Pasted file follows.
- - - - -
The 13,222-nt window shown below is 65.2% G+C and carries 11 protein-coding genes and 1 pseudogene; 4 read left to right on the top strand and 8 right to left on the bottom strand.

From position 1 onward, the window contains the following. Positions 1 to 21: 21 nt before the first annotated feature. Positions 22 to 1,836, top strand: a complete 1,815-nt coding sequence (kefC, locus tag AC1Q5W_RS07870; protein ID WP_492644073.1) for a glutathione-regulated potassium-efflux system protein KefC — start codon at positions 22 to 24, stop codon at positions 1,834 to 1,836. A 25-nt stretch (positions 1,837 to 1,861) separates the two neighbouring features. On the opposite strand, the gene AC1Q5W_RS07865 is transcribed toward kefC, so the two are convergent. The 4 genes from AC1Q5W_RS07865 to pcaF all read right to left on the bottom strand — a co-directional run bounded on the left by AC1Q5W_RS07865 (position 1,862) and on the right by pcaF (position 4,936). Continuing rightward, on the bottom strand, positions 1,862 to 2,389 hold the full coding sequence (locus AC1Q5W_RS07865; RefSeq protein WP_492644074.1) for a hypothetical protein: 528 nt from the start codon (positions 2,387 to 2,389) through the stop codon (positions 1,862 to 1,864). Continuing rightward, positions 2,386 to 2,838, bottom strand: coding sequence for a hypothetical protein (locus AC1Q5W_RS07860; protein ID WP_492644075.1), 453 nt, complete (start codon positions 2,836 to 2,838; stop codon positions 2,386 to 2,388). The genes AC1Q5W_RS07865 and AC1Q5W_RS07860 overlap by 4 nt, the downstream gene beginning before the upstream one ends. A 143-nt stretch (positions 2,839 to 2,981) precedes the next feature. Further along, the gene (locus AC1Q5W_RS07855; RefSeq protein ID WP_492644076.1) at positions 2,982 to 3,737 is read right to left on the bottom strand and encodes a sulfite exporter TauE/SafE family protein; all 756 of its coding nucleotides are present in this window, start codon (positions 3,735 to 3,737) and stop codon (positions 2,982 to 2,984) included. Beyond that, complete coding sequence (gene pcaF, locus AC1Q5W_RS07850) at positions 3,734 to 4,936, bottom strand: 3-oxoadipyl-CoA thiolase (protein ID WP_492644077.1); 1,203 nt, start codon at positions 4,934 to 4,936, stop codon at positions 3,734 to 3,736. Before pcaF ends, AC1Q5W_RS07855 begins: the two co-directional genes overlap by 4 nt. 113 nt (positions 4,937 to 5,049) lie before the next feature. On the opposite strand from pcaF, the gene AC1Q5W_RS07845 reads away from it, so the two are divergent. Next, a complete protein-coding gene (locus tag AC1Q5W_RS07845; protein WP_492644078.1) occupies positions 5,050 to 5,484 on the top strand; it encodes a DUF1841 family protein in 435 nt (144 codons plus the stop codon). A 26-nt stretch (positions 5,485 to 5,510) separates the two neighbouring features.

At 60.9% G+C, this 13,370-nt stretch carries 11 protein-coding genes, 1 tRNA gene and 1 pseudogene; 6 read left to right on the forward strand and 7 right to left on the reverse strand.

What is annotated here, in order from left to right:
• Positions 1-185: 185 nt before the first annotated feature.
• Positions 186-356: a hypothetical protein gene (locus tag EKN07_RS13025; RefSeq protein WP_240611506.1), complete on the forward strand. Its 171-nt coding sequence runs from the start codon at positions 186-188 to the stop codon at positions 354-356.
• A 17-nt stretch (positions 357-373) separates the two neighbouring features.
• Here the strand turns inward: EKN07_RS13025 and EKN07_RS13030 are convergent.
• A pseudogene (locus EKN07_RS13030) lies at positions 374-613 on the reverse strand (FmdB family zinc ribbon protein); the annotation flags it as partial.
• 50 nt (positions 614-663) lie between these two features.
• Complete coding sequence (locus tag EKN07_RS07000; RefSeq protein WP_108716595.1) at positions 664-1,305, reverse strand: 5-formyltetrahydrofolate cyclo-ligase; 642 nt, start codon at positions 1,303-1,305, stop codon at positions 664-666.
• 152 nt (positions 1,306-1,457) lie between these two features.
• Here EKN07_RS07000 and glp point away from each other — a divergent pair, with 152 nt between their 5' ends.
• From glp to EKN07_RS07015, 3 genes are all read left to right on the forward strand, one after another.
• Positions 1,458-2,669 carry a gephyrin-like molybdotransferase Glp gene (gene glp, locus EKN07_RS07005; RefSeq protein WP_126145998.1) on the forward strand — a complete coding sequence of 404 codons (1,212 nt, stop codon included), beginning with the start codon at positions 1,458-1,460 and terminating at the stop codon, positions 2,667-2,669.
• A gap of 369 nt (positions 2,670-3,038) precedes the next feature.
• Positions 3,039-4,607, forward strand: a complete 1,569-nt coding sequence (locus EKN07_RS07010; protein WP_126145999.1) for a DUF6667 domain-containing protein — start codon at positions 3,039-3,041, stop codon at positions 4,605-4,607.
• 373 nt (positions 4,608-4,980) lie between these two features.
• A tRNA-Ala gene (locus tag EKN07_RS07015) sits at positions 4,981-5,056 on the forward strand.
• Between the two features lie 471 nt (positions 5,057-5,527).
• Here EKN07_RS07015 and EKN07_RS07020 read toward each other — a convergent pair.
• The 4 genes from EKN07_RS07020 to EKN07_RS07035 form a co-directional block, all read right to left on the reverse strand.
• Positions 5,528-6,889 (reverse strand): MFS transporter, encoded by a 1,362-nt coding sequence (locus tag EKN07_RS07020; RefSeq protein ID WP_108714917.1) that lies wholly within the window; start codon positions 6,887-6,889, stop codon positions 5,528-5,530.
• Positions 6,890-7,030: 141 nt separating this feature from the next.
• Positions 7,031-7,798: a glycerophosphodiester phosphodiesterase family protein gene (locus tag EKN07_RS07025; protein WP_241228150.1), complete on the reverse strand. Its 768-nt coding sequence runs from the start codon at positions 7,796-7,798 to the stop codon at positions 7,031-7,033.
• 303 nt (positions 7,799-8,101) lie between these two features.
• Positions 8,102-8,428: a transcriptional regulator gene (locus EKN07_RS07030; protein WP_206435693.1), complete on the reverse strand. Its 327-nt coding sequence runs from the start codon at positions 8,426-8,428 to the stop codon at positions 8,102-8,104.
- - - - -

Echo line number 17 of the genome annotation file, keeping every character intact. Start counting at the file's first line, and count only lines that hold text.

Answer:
• Positions 3,039-4,607, forward strand: a complete 1,569-nt coding sequence (locus EKN07_RS07010; protein WP_126145999.1) for a DUF6667 domain-containing protein — start codon at positions 3,039-3,041, stop codon at positions 4,605-4,607.